Jeremy hung up his towel inside his closet, and said, “Is this major?”
I didn’t know I was that easy to read.
I looked away from the computer, and up at him as he stopped next to my desk.
“Seriously,” he asked, “How big?”
And the crazy thing was, I really could tell him. Daniel had telepathically blocked him from passing on information to anyone outside the League.
On the other hand, the less he knew, the better. If Daniel didn’t maintain it, the mental construct would dissolve on its own eventually.
I thought for a second, and made a decision. “Really big. In an alternate universe I died while saving St. Louis, Missouri. In this universe, I think I just got the clue that made me go investigate, and so I’m trying figure out a way to save the city, but not die.”
“Geez,” Jeremy stood there, still in his bathrobe. “Here’s an idea. Tell someone else what’s going on, and let them go.”
I shook my head. “Not as easy as you’d think. Most supers will tell you not to trust an alternate version of you because even well meaning versions might not be as close to you as they think. So basically no one’s interested. The other reason is kind of the opposite of the first… I actually met an alternate version of myself from a world where he was the only human left. I got the impression that he’d been kept away from something big, and regretted not taking uh… more decisive action.”
Jeremy blinked. “Wow. Are you saying that’s what’ll happen if you don’t go?”
“I don’t know, but the timing of the big event is close. Whatever happened there, happened this winter or spring.”
“So why don’t you ask him for more info?”
“Can’t,” I said. “The last time I saw him, he was back in his own universe, and I don’t know where it is. Plus, he tried to kill and replace me in this universe, so Haley shot him with a particle accelerator rifle.”
His eyes widened. “Your girlfriend? She’s so small…”
Haley was only about five feet tall, but that didn’t really matter. It didn’t have anything to do with what she would or wouldn’t do.
I didn’t say anything. Maybe he’d stop asking questions? He did have class soon.
Jeremy glanced toward his alarm clock, and turned his head back toward me. “You live a really weird life. I mean, unbelievably cool, but weird. I’ve got to get to class though. Tell me if you need anything. I’d like to help if I can.”
“I don’t see how you could, but thanks. I’ll ask.”
He walked over to his dresser, and started pulling on clothes. As he did it, I couldn’t help but think that it was nice that he offered even if there wasn’t anything he could do.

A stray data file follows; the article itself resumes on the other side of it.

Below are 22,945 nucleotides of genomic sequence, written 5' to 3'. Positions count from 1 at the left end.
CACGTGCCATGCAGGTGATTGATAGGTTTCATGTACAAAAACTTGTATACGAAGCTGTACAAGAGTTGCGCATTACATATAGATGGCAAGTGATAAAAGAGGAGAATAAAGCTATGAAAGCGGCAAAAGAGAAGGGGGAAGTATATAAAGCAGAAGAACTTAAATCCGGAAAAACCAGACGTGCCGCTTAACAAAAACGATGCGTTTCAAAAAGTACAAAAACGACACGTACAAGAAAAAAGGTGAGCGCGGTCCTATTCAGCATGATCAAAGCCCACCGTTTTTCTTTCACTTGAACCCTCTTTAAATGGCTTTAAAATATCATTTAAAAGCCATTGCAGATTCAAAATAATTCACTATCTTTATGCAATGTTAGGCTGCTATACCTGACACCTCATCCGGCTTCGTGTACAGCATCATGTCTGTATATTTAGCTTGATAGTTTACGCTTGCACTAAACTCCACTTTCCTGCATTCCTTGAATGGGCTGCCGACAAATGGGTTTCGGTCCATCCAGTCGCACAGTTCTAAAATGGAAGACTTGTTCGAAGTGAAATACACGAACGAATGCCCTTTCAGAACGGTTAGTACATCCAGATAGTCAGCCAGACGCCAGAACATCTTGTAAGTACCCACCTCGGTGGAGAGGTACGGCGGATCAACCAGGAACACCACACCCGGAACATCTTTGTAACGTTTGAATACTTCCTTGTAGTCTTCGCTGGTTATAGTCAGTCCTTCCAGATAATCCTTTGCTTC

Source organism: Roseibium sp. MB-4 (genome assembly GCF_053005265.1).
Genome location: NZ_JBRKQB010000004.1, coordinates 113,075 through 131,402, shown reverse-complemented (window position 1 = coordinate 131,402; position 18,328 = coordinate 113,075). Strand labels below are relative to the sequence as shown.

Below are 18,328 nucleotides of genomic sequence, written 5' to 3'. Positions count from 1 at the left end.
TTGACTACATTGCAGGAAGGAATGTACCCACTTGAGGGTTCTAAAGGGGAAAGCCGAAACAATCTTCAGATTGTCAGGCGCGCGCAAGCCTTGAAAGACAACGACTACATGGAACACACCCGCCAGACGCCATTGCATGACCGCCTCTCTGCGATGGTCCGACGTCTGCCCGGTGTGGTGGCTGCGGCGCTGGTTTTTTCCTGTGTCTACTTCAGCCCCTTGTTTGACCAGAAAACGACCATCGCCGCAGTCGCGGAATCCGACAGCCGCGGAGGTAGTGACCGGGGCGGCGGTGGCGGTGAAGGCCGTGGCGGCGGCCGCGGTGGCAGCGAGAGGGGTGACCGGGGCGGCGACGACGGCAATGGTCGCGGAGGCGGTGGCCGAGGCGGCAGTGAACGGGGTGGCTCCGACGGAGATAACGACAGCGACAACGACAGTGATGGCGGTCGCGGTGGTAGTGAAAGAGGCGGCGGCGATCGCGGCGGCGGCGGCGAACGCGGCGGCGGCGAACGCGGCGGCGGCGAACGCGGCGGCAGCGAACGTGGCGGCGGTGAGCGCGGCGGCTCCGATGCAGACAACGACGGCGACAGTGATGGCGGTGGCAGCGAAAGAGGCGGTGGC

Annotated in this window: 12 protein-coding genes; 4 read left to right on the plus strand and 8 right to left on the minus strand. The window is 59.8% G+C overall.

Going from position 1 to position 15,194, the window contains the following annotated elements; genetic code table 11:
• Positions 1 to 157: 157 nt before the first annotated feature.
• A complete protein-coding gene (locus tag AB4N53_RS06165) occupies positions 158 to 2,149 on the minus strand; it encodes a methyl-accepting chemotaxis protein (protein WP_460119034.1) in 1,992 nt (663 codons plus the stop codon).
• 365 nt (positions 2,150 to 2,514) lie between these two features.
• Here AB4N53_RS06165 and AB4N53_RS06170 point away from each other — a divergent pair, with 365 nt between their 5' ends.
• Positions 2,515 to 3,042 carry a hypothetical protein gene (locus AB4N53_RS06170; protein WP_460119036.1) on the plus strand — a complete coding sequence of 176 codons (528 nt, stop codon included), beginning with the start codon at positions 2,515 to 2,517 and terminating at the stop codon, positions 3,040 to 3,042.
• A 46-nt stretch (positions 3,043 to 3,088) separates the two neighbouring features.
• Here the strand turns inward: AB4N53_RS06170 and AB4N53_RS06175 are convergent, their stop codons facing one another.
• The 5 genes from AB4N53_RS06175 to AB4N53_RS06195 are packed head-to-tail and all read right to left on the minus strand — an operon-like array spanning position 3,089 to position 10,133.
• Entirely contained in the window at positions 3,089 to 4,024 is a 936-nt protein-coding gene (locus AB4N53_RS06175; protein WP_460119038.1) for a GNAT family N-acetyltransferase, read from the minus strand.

* * *
I spent the rest of the day as I might have normally—like I might have if I didn’t have a potentially world ending event on my mind. I trudged across campus to attend classes, making sure I wore boots.
It could have been worse. I was tired. My mind was somewhere else, but I hadn’t missed any assignments or readings. I got a couple assignments, but that was normal.
Around four, I found myself walking back from my last class of the day, a chemistry class, when my League phone rang.
Nobody was near, so I took the call.
Before I put it to my ear, I could see that the call came from Cassie. “Hey,” I said.
“I’ve got some weapon ideas,” Cassie said.
I looked around, amazed at how much campus had cleared out, but honestly, didn’t it always on Friday?
“Ok,” I said, “what?”
“A non-lethal takedown weapon. Maybe one of those paralysis guns? Plus I’d like something big, something with real potential to take out something like the Grey Giant. So maybe lasers? Like your guitar?”
Walking down the sidewalk toward my dorm, I said, “I think that can be done. Actually I figured I’d be putting in stun guns like ones the Defenders use, and the lasers would be good too. They’d have the good point that you’d have ammo as long as you had energy, but the bad point that you’d use up energy faster that way.”
As I talked, my mind flipped through who I’d have to call tonight. I’d want to get to St. Louis soon, and I’d want to do it differently than I’d done it in other universes.
“What’s going on, Nick?” Cassie sounded irritated. “Are you there?”
“Uh… sure. Just a little distracted. You know, the St. Louis thing? I finally got a clue that makes a little sense.”
She didn’t wait for an instant before talking. “You’re going in, aren’t you? You aren’t leaving me here for this. I’m coming along.”
“It’s going to be really early. I’m thinking that if we don’t want anyone to see us, we’ve got to get there before six, so I’d have to pick you up around four something. Plus, everyone could die. Are you sure you want to go?”
“Don’t kid yourself. I’m coming. Vaughn’s coming too, right?”